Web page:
In addition, Amazon sites vary significantly by geography, with the US market typically being the first to roll out and test new features and functionality, and other markets getting upgraded at later times. A screenshot of a sample template is shown below.

Product specifications
Product specifications like flavor, package type and weight are displayed above the fold (ATF) instead of below the fold (BTF) on this ASIN. Some ASINs even display feature bullets BTF instead of ATF, but these ASINs are using a very old template that should be migrated to a newer version.

Different product variations

Variant product detail pages are single product pages which allow consumers to easily browse and purchase multiple products. Some good examples are:

  • Diapers/nappies available in multiple sizes
  • Lipsticks available in a variety of colors
  • Pasta available in a variety of types

Amazon was one of the first online retailers to provide this functionality and continue to evolve it. From a scraping standpoint, these variations are similar to the templates mentioned above but again are displayed on the site in many different ways. In addition, ratings & reviews are often rolled up and counted towards all available variations instead of against one version of the product.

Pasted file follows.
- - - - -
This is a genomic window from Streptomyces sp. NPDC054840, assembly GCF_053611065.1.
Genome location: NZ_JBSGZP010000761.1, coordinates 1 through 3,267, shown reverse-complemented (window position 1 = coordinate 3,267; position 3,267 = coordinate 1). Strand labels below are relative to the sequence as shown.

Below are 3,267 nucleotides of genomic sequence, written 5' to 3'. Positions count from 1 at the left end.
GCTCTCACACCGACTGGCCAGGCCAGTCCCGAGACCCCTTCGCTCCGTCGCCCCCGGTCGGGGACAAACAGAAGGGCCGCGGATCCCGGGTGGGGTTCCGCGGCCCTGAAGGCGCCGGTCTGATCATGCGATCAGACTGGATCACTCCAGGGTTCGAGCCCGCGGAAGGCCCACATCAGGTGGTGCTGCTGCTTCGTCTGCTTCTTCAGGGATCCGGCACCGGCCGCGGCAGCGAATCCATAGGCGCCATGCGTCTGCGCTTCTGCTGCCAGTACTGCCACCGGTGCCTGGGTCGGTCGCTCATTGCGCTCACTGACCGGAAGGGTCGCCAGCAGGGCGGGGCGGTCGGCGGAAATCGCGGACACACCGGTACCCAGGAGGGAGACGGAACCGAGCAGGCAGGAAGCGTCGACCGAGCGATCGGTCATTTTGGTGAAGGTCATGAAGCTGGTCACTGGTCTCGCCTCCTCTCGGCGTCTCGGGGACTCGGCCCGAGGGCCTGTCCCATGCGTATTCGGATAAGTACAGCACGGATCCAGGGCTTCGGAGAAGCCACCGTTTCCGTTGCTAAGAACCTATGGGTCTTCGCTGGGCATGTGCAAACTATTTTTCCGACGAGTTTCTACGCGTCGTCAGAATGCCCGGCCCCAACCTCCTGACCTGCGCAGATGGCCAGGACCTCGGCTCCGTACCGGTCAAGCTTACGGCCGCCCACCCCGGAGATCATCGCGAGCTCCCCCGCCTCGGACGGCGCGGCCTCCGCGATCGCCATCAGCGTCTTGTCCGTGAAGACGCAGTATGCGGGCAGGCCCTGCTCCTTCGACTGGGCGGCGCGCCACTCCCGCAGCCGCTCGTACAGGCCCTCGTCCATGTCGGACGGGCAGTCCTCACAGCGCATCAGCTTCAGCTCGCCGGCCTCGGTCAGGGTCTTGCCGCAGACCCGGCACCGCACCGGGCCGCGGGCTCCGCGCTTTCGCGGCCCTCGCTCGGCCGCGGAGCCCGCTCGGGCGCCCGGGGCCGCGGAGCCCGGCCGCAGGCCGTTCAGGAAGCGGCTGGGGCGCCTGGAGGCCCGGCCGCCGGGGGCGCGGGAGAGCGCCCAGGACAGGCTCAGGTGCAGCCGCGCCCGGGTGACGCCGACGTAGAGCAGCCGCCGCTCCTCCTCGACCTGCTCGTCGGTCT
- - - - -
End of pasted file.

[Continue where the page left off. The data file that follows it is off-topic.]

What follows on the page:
Although when we scrape review content for our clients, we display review totals and review content at the ASIN level in our data to better discern product feedback at the individual product level. Related to variations, Best Seller Rank information used to be displayed for all ASIN variations but now the same information is shown for each variation, and there have been lots of recent updates related to the format and count of the Best Seller Rank assignments displayed on product pages.

Tiled variation 1
Tiled variation showing quantity size, pack size, and price information on each tile. Pushes feature bullets below the fold in many cases.
Tiled variation 2
Tiled variation showing product image thumbnails and pricing information on each tile.